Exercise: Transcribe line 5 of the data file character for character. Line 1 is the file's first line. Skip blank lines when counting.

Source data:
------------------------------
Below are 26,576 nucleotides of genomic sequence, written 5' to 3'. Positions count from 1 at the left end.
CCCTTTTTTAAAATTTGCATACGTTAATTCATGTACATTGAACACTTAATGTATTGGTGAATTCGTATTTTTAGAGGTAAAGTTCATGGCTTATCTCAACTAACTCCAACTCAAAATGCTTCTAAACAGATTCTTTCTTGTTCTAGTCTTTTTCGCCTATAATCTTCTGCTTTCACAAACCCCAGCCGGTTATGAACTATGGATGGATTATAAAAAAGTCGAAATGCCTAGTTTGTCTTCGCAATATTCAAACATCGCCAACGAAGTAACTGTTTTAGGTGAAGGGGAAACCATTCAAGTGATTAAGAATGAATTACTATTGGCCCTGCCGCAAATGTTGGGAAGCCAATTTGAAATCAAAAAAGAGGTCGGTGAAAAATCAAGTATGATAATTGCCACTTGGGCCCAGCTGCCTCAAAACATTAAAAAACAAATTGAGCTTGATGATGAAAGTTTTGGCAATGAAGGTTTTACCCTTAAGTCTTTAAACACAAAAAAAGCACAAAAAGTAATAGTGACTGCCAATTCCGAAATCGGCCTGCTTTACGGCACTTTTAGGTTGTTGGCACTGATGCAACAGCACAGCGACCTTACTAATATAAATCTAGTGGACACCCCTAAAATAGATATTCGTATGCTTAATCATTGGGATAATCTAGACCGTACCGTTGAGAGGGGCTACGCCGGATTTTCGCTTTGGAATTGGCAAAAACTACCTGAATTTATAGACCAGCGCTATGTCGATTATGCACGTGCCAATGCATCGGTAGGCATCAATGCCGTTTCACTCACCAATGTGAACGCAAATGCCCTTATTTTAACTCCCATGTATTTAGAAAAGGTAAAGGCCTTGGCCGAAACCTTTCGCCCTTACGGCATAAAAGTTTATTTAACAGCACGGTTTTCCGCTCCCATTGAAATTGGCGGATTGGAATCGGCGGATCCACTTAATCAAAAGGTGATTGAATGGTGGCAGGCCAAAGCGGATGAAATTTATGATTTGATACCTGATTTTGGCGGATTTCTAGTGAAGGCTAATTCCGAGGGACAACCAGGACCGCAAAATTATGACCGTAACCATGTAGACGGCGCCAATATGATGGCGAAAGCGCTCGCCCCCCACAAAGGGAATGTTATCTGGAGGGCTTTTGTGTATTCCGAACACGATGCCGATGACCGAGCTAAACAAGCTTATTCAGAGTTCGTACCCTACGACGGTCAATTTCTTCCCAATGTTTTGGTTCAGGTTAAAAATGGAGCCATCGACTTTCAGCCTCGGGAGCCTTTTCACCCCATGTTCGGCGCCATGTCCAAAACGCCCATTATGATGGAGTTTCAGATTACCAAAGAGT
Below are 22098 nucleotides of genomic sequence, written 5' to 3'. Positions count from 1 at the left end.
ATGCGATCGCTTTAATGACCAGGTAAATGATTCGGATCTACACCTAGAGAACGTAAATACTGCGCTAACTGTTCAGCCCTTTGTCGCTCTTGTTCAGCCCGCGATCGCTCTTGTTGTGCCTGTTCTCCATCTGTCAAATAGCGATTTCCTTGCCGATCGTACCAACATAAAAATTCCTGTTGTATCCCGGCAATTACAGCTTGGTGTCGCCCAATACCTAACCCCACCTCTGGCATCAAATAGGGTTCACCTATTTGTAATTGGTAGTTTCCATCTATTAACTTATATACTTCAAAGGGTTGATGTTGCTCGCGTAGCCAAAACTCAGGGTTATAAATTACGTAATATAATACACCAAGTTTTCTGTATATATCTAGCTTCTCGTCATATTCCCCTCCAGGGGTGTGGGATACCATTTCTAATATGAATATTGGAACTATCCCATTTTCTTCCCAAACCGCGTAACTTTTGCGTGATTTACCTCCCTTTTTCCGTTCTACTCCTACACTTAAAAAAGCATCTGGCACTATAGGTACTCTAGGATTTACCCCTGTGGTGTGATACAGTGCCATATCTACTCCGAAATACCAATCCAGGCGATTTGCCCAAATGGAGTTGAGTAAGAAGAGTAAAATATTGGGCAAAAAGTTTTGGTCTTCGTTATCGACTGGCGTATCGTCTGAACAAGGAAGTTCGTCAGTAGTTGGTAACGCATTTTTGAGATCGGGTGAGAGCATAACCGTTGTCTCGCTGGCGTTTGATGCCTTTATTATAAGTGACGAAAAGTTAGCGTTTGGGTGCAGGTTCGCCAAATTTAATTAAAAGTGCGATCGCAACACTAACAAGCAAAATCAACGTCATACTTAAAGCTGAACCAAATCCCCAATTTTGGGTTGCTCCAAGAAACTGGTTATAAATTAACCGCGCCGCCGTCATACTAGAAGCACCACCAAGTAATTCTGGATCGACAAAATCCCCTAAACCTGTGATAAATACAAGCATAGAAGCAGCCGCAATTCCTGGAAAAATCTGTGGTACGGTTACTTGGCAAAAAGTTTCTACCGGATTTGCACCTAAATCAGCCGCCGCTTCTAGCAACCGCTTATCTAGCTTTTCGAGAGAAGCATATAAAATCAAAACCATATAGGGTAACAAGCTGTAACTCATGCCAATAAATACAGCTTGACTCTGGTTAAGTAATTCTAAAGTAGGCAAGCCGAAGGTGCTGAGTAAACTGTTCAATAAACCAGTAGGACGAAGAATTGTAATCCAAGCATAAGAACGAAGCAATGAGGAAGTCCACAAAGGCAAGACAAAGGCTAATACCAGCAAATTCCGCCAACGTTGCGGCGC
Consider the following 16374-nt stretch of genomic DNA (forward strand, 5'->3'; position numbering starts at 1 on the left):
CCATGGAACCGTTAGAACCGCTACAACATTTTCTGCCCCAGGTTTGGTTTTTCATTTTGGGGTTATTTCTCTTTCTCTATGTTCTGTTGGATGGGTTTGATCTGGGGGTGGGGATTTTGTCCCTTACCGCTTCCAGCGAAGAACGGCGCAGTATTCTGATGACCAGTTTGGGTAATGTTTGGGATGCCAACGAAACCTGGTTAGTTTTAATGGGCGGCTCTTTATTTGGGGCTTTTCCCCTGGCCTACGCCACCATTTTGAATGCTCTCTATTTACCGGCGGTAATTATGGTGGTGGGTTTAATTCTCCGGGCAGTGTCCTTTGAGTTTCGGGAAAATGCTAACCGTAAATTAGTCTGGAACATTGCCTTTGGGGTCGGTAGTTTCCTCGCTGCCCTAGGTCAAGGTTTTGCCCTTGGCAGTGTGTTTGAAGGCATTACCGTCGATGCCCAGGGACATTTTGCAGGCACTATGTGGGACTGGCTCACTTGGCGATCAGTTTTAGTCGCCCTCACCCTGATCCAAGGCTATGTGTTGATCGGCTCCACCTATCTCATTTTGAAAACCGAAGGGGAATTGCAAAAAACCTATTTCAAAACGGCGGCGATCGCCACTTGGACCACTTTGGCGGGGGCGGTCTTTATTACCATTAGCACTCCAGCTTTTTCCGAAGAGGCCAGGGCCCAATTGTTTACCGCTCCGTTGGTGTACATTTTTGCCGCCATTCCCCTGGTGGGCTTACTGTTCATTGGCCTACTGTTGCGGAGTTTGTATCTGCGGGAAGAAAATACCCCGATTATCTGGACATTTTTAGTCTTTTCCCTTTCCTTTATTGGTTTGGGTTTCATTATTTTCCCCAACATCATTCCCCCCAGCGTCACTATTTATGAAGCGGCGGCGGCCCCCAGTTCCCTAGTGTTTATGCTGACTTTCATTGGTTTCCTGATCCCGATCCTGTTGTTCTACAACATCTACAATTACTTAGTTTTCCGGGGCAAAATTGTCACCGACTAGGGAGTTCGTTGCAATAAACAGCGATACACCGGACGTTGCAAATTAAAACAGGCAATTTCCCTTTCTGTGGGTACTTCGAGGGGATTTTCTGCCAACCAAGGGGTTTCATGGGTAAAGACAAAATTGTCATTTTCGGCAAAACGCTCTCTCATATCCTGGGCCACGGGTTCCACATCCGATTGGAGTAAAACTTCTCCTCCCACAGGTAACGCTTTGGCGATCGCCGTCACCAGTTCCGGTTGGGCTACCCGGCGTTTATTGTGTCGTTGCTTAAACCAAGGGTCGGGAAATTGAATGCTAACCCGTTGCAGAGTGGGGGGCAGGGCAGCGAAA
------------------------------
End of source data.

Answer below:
Consider the following 16374-nt stretch of genomic DNA (forward strand, 5'->3'; position numbering starts at 1 on the left):